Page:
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Our guest this time is 19 years old national swimmer – Utkarsh Patil, a name that has made waves in Indian Swimming off late. Born with an innate passion for the water, Utkarsh has risen to become one of India’s most celebrated swimmers, embodying the spirit of determination and perseverance. With every stroke, he exemplifies the true spirit of a sportsman, proving that with dedication and determination, dreams can be turned into reality.
Last summer Utkarsh came into spotlight, at the 2022 Junior National Aquatic Championships in Bhubaneshwar, where he swam three lifetime best times, in the 100 back, 200 fly, and 50 back. He eventually won gold in the 100 backstroke, 200 butterfly, and 200 backstroke, and silver in the 50 backstroke.
In an exclusive open and frank conversation with Cynergysports, Utkarsh opened up on his journey to success. Feel free to drop your comments below.
Briefly tell us about your journey into aquatics. How did it all start for you, and what motivated you to pursue swimming at a competitive level?
My parents have been my biggest inspiration who motivated me to pursue swimming as a career. Being software engineers, they also built my website showcasing my talent and supporting me every step of the way. It all started when I was around 3 years old.
We lived in Whitefield, Bangalore where we had a swimming pool in our apartment and where I used to get in the pool, spend hours there without any support. I remember an instance when one summer my parents weren’t home and I jumped into the pool all by myself and I couldn’t blow air into the life jacket, so I kept swimming till they returned. That is when they realized my innate skills for the sport, and I knew that day my love for the water and the satisfaction and inner joy I felt.
Eventually I joined a summer camp and a few coaches started observing my attributes and suggested my parents to consider it as an option for my career. Back then Whitefield didn’t have 50m Olympic size pools, so we shifted to Basavanagudi in Jayanagar where I joined PMSE and trained until 2014. Thereafter, I joined Basavanagudi Aquatic Center which is a Khelo India recognized center. I have been training under John Chrsitopher since then.
Presently I am also preparing for my further studies at University of Indiana -Bloomington, USA which is home to one of the best swimming programs in the world.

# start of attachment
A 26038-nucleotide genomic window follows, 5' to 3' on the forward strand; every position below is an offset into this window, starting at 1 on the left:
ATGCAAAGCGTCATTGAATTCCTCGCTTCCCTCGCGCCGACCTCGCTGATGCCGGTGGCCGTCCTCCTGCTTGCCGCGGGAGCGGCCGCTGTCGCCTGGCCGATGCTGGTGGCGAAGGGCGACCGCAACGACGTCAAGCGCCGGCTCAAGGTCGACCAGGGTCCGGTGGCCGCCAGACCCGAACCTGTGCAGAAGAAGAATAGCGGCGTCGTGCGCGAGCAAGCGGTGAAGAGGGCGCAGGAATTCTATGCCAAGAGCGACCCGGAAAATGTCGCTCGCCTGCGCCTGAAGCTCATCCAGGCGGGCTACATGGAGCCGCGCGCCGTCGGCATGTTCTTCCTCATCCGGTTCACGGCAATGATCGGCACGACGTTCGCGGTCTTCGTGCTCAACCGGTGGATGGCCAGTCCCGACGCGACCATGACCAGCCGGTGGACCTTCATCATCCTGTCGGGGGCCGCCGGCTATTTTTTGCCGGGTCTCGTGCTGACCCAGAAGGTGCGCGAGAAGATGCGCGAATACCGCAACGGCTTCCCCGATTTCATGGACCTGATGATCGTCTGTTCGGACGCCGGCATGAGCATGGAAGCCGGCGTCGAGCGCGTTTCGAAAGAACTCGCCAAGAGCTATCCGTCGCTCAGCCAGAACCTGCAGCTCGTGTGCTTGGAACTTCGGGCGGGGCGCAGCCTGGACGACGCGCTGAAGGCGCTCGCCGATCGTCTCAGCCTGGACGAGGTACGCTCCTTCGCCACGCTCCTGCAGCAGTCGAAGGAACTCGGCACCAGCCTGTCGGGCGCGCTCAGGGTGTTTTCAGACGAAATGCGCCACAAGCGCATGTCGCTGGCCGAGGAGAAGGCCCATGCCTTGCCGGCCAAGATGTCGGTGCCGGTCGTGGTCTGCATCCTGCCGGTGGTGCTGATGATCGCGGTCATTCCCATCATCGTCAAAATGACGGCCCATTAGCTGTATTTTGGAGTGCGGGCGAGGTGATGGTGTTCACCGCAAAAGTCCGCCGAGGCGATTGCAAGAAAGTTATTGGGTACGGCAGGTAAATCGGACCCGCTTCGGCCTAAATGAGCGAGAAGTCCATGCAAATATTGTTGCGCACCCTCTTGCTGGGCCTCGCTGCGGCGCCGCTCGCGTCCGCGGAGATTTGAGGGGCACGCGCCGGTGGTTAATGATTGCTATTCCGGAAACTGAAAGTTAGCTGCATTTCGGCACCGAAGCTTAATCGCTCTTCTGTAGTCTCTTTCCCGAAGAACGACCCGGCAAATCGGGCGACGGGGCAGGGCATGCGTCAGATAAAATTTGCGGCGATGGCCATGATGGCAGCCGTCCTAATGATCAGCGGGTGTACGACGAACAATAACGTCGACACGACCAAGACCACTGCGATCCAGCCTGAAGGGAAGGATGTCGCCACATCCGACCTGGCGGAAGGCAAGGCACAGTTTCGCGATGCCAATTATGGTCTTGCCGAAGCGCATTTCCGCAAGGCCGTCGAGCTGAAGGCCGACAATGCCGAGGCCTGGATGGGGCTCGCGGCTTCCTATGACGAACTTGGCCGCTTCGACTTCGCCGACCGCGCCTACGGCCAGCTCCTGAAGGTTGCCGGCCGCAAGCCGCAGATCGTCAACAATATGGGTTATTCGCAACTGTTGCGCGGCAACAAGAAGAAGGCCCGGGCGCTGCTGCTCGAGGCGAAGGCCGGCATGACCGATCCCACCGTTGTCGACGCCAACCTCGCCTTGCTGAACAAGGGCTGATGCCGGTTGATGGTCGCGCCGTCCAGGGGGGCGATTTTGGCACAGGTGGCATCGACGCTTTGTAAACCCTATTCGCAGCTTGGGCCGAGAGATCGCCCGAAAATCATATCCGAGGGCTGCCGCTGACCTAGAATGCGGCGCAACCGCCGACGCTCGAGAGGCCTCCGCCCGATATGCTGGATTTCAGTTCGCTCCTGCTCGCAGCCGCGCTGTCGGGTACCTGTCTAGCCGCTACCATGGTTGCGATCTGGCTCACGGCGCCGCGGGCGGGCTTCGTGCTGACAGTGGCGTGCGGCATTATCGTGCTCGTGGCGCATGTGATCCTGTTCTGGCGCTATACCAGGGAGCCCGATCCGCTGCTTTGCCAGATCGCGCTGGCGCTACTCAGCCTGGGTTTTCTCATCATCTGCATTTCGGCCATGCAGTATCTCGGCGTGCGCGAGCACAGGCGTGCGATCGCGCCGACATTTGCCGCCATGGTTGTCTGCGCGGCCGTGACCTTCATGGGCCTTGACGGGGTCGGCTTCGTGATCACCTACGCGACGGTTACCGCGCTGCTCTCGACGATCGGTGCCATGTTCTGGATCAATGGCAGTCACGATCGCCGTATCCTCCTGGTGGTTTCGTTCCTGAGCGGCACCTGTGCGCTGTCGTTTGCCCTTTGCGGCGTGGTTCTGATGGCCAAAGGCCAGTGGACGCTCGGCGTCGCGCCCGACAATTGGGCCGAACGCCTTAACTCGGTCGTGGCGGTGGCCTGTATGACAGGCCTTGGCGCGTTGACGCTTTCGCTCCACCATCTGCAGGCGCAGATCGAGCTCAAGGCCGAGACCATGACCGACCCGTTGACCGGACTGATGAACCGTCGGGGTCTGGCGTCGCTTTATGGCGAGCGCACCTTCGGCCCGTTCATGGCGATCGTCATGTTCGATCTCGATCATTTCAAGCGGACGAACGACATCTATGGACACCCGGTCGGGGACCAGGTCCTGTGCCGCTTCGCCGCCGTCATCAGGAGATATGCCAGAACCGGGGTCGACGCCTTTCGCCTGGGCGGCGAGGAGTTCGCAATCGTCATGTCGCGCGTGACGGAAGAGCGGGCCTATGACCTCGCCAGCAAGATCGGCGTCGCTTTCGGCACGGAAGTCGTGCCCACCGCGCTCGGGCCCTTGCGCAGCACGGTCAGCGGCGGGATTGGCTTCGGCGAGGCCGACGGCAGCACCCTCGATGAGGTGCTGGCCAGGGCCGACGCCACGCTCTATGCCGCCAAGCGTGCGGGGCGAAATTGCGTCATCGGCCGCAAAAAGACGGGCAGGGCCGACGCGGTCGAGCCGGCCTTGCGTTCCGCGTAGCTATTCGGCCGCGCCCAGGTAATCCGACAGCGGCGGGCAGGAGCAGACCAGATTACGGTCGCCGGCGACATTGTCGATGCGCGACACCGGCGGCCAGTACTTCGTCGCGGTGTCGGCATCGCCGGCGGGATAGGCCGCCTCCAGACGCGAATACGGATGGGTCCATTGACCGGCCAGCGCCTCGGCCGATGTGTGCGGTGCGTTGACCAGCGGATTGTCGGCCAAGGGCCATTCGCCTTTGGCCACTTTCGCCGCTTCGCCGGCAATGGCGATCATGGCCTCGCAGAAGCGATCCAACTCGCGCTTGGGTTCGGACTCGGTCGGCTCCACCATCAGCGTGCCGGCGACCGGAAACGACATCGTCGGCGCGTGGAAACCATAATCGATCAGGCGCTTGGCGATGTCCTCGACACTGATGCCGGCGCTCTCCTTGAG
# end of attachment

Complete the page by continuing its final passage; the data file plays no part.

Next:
How was the application process for applying in the universities in the US – and what role did your coach John Chrisopher play? Was he supportive of your decision?
My coach has been very supportive in motivating me towards the journey, as the workload of institutes in the USA is enormous, compared to the training I have been receiving so far. Hence, I believe the transition will be phenomenal for my growth. I was really skeptical earlier about my decision which led to the procrastination in my application. I referred to a lot of counselors as well who suggested to me that getting an admission in the Division 1 program in the USA, one of the best swim programs in the world, would be next to impossible. With my mom’s guidance and support I applied, and my excellent swim record and skills helped me to get in.
Tell us about how do you prepare yourself physically and mentally before a major competition like the National Aquatics Championships?
Initially it was quite challenging for me, and I didn’t really admire the feeling before every competition. Though over the years, I started embracing the competitive side of these tournaments from trash talk to competitors demotivating you. I feel it helps me a lot to perform better and provides me with necessary fuel to perform better.
Your best in backstroke 100m is 57.6s, what is your best in 100m fly? Also, what about 200m back and fly?
My best in the fly is 56.1s for 100m, and for free I don’t race. For free trials though, I have gone 52.1s. 200m back on the other hand is 2:04:60s and same for 200m for fly.